Let’s go ahead and get the disclaimer out of the way: By using these articles as teaching tools and points of discussion, I am neither dismissing the value of their respective authors nor the magazines in which they appeared. For one thing, I think (hope, at least) that we all evolve over the course of our writing careers and that we become more conscious of the roles that our own experiences and motivations play in all aspects of our work*- from the topics we choose to focus on, the way we interview and research our “subjects,” the ways in which we present or obscure ourselves within our narratives, and the ways in which we present all this in a chosen written form for an end reader. For another thing, I’m all too aware of the ways in which our own words get away from us, and even our very ideas about what we want to write, reshaped by editors who, in turn, make decisions based on prevailing notions of what readers want and, let’s be frank, what supposedly makes money.
Finally, by talking about other writers’ work, I’m not avoiding the responsibilities of taking a searching look at my own work. But I think I do that quite often here and believe there’s something useful in the practice of reading critically, too.
1. “Consumed,” published in Outside.
In the print issue in which this article appeared, the editor-in-chief provided the interesting backstory about “Consumed,” explaining how the author researched the feature about Hendrik Coetzee, a whitewater kayaker who was attacked and killed by a crocodile in December 2010. But even knowing how meticulous the author had been in his information gathering from sources close to the subject I remained uneasy with the opening paragraphs of this article.
The author adopts what I call the “expert historian in a documentary” voice. He’s a narrator in the most literal sense of the word, dropping the reader right into the scene. In that scene, the protagonist, Coetzee, is still alive. He has just “drag[ged] his kayak ashore” and is getting ready to settle in for the night. The author provides some useful background context about the Ugandan park where Coetzee finds himself, and he references Coetzee’s own writings; Coetzee was, according to the author “an obsessive chronicler of his adventures.” Nothing to argue with there; Coetzee updated his blog regularly.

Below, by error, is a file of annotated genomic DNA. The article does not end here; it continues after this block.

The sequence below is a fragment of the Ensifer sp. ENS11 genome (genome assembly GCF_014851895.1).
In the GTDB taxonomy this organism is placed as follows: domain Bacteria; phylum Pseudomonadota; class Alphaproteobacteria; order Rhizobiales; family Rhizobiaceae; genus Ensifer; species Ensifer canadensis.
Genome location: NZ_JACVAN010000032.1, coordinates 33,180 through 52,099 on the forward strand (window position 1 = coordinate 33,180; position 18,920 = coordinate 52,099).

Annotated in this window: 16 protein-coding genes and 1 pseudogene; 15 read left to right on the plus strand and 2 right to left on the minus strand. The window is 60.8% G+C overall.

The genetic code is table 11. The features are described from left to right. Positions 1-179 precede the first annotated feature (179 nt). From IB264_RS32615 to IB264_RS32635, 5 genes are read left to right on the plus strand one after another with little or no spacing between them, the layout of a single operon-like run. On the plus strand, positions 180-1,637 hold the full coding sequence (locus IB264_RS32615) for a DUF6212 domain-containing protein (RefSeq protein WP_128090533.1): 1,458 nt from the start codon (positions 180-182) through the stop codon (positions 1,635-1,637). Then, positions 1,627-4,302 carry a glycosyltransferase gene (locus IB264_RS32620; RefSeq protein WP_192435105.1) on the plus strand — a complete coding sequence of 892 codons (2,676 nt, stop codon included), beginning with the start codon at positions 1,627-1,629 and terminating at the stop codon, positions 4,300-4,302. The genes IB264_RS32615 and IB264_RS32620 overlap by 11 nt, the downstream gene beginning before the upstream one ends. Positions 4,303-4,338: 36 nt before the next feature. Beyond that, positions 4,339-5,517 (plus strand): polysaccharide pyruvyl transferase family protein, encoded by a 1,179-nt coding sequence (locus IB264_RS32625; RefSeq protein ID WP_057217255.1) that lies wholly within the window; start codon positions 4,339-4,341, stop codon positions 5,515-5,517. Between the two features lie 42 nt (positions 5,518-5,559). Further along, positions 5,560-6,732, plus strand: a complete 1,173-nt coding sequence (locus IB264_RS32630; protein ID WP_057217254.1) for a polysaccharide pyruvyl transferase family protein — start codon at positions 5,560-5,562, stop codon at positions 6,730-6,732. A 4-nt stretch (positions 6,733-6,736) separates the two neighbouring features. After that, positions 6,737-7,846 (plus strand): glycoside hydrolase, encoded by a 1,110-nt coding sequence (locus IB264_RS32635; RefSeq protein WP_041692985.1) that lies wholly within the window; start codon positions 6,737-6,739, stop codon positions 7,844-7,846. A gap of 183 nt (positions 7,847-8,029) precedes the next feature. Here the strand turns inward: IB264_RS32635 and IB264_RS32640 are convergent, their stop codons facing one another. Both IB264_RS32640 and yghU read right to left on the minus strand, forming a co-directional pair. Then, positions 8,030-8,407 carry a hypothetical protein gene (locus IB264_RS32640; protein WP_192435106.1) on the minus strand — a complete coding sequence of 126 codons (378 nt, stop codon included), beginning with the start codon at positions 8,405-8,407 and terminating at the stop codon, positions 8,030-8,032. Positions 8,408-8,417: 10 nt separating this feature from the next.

A simple sentence rubs me the wrong way: “Barefoot as always, he feels vulnerable, but not afraid.” How, exactly, does the author know what Coetzee was feeling? He cites a passage Coetzee has written (“I ask myself, Are you ready to die? I give it some serious thought. I believe I am. I look back on my life, and I feel satisfied.”), but even in its seeming clarity, even in the seemingly logical conclusion the author has made, there seems to be enough room to question the author. Why does he feel the need to narrate in the present tense? Why does he impose his own interpretations on Coetzee who is, after all, dead and cannot confirm that he was “vulnerable, but not afraid.”
After these opening paragraphs, the framing and narration of the article shift, pulling in the voices of living sources, but I’m already reading with a degree of suspicion: will the author attempt to manipulate the story in order to amp up its emotional charge?
It’s curious, this impulse to enliven–quite literally–the past with our own interpretations. Talking head historians do this all the time in documentaries. I don’t find the impulse itself problematic (a great deal of writing is an effort to make meaning), but I find the confident declarations that so often issue from this impulse to be borderline arrogant.